Diese Einsicht ist besonders wichtig in einer Zeit, in der der Säkularismus stärker wird – insbesondere in der Gestalt der aggressiven neuen Atheisten. Terry Eagleton (prominente britische Professor of Cultural Theory and English Literature) wirft den neuen Atheisten vor, einen billigen Atheismus zu betreiben – ohne die intellektuelle Anstrengung des Nachdenkens und Debattierens selbst zu leisten, sondern stattdessen auf dem Rücken anderer Leute wie (Professor) Richard Dawkins zu reiten, der, statt über einen Fall zu diskutieren, einfach eingängige Feststellungen trifft.

In England hat der Aufstieg des Säkularismus, begleitet von der modischen und oft vereinfachenden Missionierung durch die neuen Atheisten, eine Atmosphäre sowohl von Skepsis (die meiner Meinung nach ganz gesund ist) und Zynismus (der ungesund ist) geschaffen. Man könnte einiges sagen über die Art und Weise, wie diese Debatten in den Medien geführt werden, aber für meine Zwecke hier genügt es zu sagen, dass es zumindest einen sehr hilfreichen Effekt auf die Kirche hat: Christen müssen stärker nachdenken, sie müssen ihren Glauben kennen und ihn leben, sie müssen sich bewusst für ein Leben in der Kirche entscheiden (und nicht einfach hineingeboren werden) und müssen selbstbewusster sein als Christen in der großen weiten Welt. Religiöser Glauben darf sich genauso wenig in die geschützte Privatsphäre zurückziehen, wie die Säkularisten allein Anspruch auf den öffentlichen Raum erheben dürfen.

Dies ist der kulturelle Hintergrund, vor dem alles andere in England stattfindet. Eine Wissenschaftlerin, mit der ich neulich sprach, beklagte sich bitterlich über die Unwissenheit von Schülern und Studenten im Blick auf Religion allgemein und das Christentum im Besonderen. Wie soll man englische Geschichte, Kunst, Literatur, Poesie oder Musik verstehen, ohne ein paar grundlegende Geschichten der Bibel und ihre Sprache zu kennen? Es ist ein bisschen so, als wollte man die deutsche Politik und Geschichte verstehen, während man die Reformation oder die Rolle des Christentums in Europa ignoriert.

In England bezeichnen wir das als ‚religiöses Analphabetentum‘ und es ist vor allem in Bezug auf die Medien von Bedeutung. Die BBC hat inzwischen eine interne Fortbildung, mit der sie den Versuch macht, Journalisten und Moderatoren im Blick auf die Rolle der Religion in der Welt weiterzubilden. Es ist einfach unmöglich, den Irak, Afghanistan, Syrien, den 11. September, die Vereinigten Staaten von Amerika – um nur ein paar zu nennen – ohne differentierte Kenntnis der Religion zu verstehen.

Vor zwei Wochen (am 17en Oktober) haben eine Medienfirma und der Theos Think Tank in London eine Initiative gestartet. Sie wollen regelmäßig kostenfreie Podcasts produzieren, die sich mit der sich wandelnden religiösen Landschaft Englands auseinandersetzen. In der entsprechenden Pressemitteilung heißt es:

“Der Kirchenbesuch ist in Großbritannien dramatisch zurückgegangen, nur noch 7 Prozent (der Bevölkerung) besuchen jede Woche einen Gottesdienst. Dennoch bezeichnet sich jeder Dritte derjenigen, die nie eine Kirche besuchen, als Christ, und mehr als jeder Dritte glaubt an eine höhere Macht. Weniger Menschen fühlen sich von organisierter Religion angezogen, aber mehr Menschen glauben an Engel – jeder Dritte tut das. Gleichzeitig erleben manche Glaubensgemeinschaften eine Blütezeit wie nie zuvor – von den schwarzen Pfingstkirchen bis zum Buddhismus. Dieses neue spirituelle Klima will „Things Unseen“ – Unsichtbare Dinge thematisieren, indem es zum Nachdenken anregende, intelligente Radiobeiträge als freie Downloads anbietet.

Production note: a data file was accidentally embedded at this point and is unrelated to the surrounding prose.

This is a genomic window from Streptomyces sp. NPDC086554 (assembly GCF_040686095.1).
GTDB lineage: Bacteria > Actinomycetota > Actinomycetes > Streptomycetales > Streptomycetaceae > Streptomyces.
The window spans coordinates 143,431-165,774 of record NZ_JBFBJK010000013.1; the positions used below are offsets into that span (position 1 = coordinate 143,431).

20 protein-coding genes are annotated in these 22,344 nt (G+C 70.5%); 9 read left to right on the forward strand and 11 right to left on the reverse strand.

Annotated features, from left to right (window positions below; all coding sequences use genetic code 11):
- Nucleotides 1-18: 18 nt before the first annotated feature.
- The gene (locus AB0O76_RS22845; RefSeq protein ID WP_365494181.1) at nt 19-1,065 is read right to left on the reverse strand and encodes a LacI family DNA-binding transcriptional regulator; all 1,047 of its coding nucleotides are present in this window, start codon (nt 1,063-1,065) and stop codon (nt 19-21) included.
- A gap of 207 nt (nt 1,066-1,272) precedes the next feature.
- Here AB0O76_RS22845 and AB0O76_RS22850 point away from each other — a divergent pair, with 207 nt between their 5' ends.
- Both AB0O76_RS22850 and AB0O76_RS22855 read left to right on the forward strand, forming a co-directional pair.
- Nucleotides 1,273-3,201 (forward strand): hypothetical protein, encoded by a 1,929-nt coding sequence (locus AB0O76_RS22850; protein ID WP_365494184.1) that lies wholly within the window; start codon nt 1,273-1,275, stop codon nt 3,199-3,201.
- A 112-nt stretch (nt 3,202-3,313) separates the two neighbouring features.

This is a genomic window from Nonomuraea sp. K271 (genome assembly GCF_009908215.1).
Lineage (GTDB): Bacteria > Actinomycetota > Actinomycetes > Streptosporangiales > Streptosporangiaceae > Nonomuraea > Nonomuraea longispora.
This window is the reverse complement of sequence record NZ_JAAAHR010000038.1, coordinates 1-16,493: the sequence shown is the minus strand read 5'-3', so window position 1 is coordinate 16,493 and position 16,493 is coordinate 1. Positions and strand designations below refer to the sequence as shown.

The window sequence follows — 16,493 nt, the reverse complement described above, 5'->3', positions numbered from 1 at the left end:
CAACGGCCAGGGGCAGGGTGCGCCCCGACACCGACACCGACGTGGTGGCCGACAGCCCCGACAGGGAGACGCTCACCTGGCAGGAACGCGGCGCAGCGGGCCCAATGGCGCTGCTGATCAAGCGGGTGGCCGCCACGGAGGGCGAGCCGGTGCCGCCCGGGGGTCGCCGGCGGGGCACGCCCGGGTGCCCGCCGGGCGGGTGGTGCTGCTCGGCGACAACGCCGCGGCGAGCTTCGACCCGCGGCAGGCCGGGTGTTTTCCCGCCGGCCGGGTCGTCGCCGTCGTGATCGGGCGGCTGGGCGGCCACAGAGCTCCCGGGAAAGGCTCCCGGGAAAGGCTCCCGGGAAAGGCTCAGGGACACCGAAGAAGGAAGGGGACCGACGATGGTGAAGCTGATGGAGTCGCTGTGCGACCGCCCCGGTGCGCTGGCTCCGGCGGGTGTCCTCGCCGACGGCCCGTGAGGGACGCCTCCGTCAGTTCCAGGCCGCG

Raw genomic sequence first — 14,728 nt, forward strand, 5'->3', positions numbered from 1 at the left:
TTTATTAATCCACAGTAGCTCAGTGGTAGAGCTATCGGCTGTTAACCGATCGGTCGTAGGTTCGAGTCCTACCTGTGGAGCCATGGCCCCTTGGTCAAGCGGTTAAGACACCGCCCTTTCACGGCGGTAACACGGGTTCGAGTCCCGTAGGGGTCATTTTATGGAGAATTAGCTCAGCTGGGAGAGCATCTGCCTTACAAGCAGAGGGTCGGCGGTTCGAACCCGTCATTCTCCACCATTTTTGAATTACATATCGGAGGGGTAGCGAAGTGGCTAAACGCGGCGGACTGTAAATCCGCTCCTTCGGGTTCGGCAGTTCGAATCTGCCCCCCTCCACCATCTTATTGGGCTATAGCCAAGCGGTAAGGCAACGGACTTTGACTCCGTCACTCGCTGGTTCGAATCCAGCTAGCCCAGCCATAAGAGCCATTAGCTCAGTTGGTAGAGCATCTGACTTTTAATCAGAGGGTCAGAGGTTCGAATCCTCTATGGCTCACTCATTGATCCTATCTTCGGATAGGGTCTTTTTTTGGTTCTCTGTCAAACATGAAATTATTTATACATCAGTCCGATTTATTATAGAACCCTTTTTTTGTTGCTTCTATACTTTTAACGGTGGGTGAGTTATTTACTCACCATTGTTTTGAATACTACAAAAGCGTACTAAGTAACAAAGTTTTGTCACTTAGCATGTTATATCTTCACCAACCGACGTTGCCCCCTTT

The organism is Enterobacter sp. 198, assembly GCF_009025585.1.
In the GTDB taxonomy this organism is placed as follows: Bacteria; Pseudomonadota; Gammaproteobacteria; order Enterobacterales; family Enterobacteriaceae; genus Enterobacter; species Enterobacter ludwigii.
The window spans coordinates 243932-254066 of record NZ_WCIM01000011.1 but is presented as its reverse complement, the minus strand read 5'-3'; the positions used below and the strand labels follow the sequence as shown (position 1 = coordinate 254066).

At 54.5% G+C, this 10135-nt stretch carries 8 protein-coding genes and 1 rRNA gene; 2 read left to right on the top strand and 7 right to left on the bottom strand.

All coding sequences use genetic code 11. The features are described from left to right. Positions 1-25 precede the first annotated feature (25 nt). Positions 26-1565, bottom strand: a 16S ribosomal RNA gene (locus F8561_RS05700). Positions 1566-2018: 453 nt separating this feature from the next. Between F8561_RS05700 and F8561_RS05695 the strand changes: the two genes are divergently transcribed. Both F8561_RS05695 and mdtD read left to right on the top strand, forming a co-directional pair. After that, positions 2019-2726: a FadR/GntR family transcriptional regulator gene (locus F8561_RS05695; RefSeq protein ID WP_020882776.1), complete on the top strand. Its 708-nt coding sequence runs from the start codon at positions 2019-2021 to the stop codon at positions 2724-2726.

Unsichtbare Dinge will Themen anpacken, die im Blick auf das neue spirituelle Klima wirklich erstaunlich sind:

  • Grenzphänomene religiöser Erfahrung, wie etwa „Phantombesuche“ von Sterbenden. Ein Wissenschaftler sagt, dies ist nicht einfach nur der Stoff, aus dem schlechtes Nachtprogramm im Fernsehen gestrickt wird – aber wie passen solche Phänomene in die Weltsicht des Christentums und anderer Religionen?
  • Neue Dilemmata, wie zum Beispiel das ethische Minenfeld, das sich durch die Sozialen Medien in einer multi-religiösen Welt ergibt
  • Die spirituelle Dimension der sogenannten human interest stories – der Geschichten, die das Leben so schreibt. Diese spirituelle Dimension wird selten betrachtet – zum Beispiel die langfristigen spirituellen Folgen für diejenigen Familien, in denen ein Angehöriger vermisst und niemals gefunden wird.”

Dies fasst die Situation in England ganz gut zusammen und – wie ich vermute – auch die Situation in anderen europäischen Ländern, wenngleich sie dort vielleicht noch nicht so klar erkennbar ist. Die Art und Weise, wie religiöser Glaube zum Ausdruck gebracht wird, verändert sich rapide und organisierte Religion sieht sich vor ernsthafte Herausforderungen gestellt.

Der Aufstieg von Säkularismen – und ich spreche hier ganz bewusst im Plural – baut Druck aus zwei entgegengesetzten Richtungen auf: (a) durch den Versuch, alles zu marginalisieren, was mit christlichem Glauben oder seiner Ausdrucksweise zu tun hat – in der Annahme, dass jede religiöse Weltanschauung nur eine Privatangelegenheit ist, während das, was wir den ‚säkularen Humanismus‘ nennen können, das Vorrecht auf den öffentlichen Raum hat, und (b) durch Formen des Multikulturalismus, die die Religion auf eine Anzahl vergleichbarer Phänomene reduziert und relativiert – aber ohne deren Inhalte ernst zu nehmen.